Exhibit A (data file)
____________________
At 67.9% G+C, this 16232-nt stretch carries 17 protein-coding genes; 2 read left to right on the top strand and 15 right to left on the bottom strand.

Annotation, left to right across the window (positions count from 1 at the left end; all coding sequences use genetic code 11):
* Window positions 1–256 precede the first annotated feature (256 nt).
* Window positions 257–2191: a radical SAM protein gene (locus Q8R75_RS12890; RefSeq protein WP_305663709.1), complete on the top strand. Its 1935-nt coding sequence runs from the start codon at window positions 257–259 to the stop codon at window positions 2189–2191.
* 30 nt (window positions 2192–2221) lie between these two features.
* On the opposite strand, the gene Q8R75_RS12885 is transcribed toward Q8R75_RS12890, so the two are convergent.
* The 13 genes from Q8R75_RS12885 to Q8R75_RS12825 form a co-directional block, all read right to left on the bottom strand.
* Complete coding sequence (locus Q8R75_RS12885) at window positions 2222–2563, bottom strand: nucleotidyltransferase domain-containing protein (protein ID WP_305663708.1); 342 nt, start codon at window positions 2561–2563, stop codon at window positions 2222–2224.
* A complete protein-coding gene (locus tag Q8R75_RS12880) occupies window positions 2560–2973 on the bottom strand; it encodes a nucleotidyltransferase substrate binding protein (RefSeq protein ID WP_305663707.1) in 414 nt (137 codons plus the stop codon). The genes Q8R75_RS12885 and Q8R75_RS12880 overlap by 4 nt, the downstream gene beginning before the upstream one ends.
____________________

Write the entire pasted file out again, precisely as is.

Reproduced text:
At 67.9% G+C, this 16232-nt stretch carries 17 protein-coding genes; 2 read left to right on the top strand and 15 right to left on the bottom strand.

Annotation, left to right across the window (positions count from 1 at the left end; all coding sequences use genetic code 11):
* Window positions 1–256 precede the first annotated feature (256 nt).
* Window positions 257–2191: a radical SAM protein gene (locus Q8R75_RS12890; RefSeq protein WP_305663709.1), complete on the top strand. Its 1935-nt coding sequence runs from the start codon at window positions 257–259 to the stop codon at window positions 2189–2191.
* 30 nt (window positions 2192–2221) lie between these two features.
* On the opposite strand, the gene Q8R75_RS12885 is transcribed toward Q8R75_RS12890, so the two are convergent.
* The 13 genes from Q8R75_RS12885 to Q8R75_RS12825 form a co-directional block, all read right to left on the bottom strand.
* Complete coding sequence (locus Q8R75_RS12885) at window positions 2222–2563, bottom strand: nucleotidyltransferase domain-containing protein (protein ID WP_305663708.1); 342 nt, start codon at window positions 2561–2563, stop codon at window positions 2222–2224.
* A complete protein-coding gene (locus tag Q8R75_RS12880) occupies window positions 2560–2973 on the bottom strand; it encodes a nucleotidyltransferase substrate binding protein (RefSeq protein ID WP_305663707.1) in 414 nt (137 codons plus the stop codon). The genes Q8R75_RS12885 and Q8R75_RS12880 overlap by 4 nt, the downstream gene beginning before the upstream one ends.